But while doing it I got to thinking about chili. It was getting cold again, I'd spent the night waking up thinking I heard Mo to findo ut it was just the wind howling, and the mercury had dipped precipitously.

I found I had a packet of chili seasoning, plenty of Ro-Tel, beans and ground beef, so here goes.

Another disappointment. I don't know, it had plenty of heat but not enough...chili flavor. I didn't have any straight cumin to add, my first hunch as to what went wrong. Last time I try Carrol Shelby's so-called seasoning. Lame, very lame.

I've tried a bunch this year. 2-Alarm, a couple times actually, Six Gun (not bad at all). I thought there was another, but maybe I'm thinking of the two times for 2-Alarm.

I found a couple Gladwares of the batch that turned out so hot I could hardly eat it, so I'm hoping to blend that with this batch and see if it comes into balance as a whole.

I also did what I've been meaning to and added a bag of brown rice at the beginning of the boil, and that seemed to work well enough. I don't have an A/B to prove it makes a thicker chili, but the starch ought to do something, right?

To Boldy Lego

What is it about Legos? At 37, the only thing I seem to build with them is improbable spaceships. The itch seems to be to build a spaceship that uses every single pice in the set.

Well, except for the ones Mo grabbed from the ship as it was being built.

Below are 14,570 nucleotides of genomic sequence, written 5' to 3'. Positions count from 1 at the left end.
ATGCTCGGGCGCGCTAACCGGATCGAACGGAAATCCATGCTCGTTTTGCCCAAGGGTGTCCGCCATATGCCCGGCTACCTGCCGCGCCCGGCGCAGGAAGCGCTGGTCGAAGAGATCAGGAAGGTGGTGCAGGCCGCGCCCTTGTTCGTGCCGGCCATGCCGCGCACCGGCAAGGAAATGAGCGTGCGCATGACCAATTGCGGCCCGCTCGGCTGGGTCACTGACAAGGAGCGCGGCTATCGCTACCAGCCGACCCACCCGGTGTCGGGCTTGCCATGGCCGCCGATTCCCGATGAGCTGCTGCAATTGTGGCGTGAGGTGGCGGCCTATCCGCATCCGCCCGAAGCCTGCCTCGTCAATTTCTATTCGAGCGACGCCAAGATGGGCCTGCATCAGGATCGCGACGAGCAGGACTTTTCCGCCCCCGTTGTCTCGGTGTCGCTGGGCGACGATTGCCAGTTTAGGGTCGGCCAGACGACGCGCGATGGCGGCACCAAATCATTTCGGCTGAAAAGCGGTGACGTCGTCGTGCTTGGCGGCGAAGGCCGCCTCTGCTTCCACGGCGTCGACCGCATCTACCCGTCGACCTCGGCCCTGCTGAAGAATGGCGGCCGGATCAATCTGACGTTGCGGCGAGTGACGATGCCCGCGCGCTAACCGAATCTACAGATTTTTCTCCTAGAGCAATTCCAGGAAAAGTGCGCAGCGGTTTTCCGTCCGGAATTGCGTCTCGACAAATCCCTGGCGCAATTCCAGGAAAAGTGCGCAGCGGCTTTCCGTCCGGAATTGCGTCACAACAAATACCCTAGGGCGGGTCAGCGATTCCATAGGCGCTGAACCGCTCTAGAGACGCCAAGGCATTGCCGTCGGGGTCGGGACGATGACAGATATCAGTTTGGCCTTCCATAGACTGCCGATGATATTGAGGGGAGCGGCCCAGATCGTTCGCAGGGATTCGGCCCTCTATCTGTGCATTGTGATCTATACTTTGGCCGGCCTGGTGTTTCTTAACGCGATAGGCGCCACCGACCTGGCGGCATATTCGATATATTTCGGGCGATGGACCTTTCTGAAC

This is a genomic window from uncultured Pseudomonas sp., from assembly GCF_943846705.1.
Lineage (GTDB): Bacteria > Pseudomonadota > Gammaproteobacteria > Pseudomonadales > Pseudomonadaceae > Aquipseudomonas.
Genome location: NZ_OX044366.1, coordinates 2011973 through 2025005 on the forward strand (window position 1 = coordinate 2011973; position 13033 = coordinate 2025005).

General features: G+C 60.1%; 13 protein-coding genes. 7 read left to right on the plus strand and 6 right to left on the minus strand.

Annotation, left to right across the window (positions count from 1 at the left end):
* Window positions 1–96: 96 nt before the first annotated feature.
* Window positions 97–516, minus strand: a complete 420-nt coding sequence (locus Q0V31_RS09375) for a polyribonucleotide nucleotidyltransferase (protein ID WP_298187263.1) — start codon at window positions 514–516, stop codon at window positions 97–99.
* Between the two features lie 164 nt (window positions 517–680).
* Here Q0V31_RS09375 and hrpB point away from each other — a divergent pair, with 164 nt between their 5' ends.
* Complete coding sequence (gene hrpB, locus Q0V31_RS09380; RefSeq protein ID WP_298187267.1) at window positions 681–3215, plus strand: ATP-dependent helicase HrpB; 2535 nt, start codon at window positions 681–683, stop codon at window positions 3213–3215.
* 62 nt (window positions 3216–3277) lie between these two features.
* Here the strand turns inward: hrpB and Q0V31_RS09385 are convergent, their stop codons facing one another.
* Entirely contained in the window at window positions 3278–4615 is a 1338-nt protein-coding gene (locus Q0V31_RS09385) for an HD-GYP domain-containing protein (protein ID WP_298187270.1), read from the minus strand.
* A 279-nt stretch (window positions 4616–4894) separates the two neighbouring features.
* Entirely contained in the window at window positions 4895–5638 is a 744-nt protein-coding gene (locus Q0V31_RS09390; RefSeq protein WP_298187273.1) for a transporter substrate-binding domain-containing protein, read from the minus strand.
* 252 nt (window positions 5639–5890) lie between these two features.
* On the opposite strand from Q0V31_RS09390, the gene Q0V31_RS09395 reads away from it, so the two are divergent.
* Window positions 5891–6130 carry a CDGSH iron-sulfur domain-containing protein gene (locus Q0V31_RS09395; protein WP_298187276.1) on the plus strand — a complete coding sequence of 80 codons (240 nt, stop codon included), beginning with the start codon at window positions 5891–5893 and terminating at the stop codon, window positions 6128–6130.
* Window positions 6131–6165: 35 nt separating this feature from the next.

Em is always building house boats, go figure. Mo tends to the abstract.

As soon as Mo got hold of my great finned starship, she dismantled it with haste.

I'd build my dream house out of them, but there's not many curved Legos and my dream house is shaped like a nautilus.

Doin' the Art Thang

Friday night, every idea I suggested for something to do Saturday met with agitated resistence from Em. Every idea I had was an irritation or an outrage.

She said the Kemper museum is too small, the Great Mall was boring, and so on. Kaleidoscope was objected to with an exasperated, ‘I was just there, Dad.’

Even the Nelson was shot down in flames.

Then, out of the blue on Saturday morning (in a much better mood), she asked, ‘Can we go to the Nelson?’ As if the previous evening had never happened.

Little tastes of what she’s going to be like as a teenager, I know.

It was raining, so we couldn’t really do the outside stuff, but there was still plenty to wear our legs to nubs. And of course we had to do the Buddha shot that's become de rigeur.

Here's food for thought: to modern kiddos, is it more puzzling what's in her hand* or why she'd stand there with a boob hanging out while a guy doesn't just take a snap shot, but makes an oil painting of her?

And look! We found the 17th Century version of the Velvet Elvis!

*For you 20-somethings: she's holding a record. Not an LP, either, the painting is dated 1938, so that's a 78 RPM disk, a big, heavy, fragile thing that barely held a three minute tune. You played it on a big-ass, sationary iPod. No, I don't remember 78s being current, contrary to the notions of certain women I've asked out lately. I remember when there was no such thing as email, it doesn't mean I remember the Louisiana Purchase.

Saturday, February 24, 2007

Pointless Family Photo

My brother emailed this to me. Dunno the source, but funny.

Happy President's Day